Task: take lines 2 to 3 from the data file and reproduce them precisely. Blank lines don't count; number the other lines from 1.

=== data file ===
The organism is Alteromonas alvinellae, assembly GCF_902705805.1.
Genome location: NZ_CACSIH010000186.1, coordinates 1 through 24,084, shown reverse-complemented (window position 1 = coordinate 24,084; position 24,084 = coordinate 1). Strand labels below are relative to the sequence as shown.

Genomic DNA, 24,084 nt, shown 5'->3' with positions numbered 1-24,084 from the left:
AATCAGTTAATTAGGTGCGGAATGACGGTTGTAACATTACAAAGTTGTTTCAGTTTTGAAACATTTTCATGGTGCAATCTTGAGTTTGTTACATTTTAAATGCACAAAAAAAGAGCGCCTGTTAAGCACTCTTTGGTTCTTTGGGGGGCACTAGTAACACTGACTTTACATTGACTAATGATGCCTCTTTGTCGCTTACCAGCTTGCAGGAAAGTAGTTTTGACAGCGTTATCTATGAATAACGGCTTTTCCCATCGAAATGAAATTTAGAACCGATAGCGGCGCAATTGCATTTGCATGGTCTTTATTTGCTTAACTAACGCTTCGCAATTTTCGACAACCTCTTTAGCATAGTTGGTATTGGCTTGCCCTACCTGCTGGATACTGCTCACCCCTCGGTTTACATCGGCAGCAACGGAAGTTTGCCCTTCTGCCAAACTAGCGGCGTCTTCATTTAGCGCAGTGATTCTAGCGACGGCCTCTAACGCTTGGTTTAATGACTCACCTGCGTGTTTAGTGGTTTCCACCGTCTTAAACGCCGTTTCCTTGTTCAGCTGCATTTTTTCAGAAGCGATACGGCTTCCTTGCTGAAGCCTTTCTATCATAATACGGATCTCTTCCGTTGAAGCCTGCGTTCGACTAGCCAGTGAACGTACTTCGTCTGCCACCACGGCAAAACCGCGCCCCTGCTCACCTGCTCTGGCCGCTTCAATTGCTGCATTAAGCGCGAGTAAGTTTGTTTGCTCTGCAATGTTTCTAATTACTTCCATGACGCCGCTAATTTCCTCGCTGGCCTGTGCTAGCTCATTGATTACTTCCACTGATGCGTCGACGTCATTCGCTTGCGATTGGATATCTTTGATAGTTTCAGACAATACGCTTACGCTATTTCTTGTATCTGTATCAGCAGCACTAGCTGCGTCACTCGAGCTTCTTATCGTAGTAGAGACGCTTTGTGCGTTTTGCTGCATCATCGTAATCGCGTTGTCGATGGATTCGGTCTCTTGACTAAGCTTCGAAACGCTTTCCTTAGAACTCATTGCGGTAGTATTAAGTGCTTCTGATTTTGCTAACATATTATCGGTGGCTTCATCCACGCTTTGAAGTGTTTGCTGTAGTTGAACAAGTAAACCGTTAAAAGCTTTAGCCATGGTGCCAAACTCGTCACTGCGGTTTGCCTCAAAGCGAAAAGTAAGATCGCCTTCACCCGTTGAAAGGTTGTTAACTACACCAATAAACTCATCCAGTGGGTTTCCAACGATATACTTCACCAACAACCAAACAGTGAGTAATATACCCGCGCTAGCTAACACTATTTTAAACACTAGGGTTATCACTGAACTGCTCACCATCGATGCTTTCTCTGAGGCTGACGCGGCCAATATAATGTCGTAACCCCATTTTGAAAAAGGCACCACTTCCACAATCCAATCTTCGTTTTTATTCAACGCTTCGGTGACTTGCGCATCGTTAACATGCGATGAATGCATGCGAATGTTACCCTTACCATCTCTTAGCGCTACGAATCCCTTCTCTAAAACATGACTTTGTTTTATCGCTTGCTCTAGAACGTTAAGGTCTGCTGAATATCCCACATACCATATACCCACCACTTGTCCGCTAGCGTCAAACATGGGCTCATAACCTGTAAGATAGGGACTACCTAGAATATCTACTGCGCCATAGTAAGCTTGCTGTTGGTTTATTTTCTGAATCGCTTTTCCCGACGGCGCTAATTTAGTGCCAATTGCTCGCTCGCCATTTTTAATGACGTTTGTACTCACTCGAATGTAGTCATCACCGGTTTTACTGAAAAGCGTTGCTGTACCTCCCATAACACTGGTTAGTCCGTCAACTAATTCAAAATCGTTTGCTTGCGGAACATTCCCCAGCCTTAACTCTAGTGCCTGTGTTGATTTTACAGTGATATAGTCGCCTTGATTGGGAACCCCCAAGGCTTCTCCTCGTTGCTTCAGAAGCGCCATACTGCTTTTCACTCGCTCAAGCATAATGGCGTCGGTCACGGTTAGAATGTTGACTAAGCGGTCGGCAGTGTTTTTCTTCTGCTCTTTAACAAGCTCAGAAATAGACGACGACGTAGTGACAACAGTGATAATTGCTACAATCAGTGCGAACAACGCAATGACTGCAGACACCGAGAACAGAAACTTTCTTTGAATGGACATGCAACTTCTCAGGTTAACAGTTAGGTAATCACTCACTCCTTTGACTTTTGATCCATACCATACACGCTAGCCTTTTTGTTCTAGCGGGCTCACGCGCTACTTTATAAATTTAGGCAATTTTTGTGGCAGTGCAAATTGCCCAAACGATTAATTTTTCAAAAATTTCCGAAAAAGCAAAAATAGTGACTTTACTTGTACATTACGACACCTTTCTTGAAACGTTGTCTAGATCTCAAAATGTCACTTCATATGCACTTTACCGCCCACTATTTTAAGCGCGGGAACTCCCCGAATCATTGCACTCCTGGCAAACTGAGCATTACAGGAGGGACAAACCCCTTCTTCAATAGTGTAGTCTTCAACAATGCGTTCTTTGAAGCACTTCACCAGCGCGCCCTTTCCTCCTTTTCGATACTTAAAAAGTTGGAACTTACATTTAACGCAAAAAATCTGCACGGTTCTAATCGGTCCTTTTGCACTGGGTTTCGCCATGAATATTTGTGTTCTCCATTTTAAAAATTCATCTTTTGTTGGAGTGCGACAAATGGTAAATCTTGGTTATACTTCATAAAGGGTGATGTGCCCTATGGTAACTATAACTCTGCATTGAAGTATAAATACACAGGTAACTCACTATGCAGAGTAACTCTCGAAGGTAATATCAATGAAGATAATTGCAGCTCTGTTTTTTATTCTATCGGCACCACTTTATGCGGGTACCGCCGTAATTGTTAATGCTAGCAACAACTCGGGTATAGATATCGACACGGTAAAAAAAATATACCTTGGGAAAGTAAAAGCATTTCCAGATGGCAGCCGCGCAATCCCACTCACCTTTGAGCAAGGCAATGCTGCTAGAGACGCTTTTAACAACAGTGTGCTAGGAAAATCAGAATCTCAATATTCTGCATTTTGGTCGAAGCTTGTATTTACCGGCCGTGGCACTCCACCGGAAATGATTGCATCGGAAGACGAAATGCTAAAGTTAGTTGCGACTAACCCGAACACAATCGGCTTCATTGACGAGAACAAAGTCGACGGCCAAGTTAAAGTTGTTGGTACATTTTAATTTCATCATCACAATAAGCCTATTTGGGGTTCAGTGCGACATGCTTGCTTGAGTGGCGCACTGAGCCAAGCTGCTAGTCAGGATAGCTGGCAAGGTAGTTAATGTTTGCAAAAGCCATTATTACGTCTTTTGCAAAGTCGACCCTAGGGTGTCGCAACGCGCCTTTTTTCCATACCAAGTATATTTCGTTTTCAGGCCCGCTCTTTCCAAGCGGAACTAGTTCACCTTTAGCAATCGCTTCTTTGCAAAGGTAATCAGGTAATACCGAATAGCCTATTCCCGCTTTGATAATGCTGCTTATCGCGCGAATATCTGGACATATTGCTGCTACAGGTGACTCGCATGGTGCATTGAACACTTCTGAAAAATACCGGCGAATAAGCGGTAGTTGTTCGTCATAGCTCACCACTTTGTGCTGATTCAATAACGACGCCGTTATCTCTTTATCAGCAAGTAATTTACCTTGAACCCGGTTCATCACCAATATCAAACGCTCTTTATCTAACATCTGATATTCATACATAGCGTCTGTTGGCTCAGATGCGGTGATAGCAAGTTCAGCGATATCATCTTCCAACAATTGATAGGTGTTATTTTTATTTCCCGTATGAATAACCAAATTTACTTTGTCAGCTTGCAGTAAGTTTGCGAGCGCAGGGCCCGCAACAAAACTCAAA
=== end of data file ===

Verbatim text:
Genome location: NZ_CACSIH010000186.1, coordinates 1 through 24,084, shown reverse-complemented (window position 1 = coordinate 24,084; position 24,084 = coordinate 1). Strand labels below are relative to the sequence as shown.

Genomic DNA, 24,084 nt, shown 5'->3' with positions numbered 1-24,084 from the left: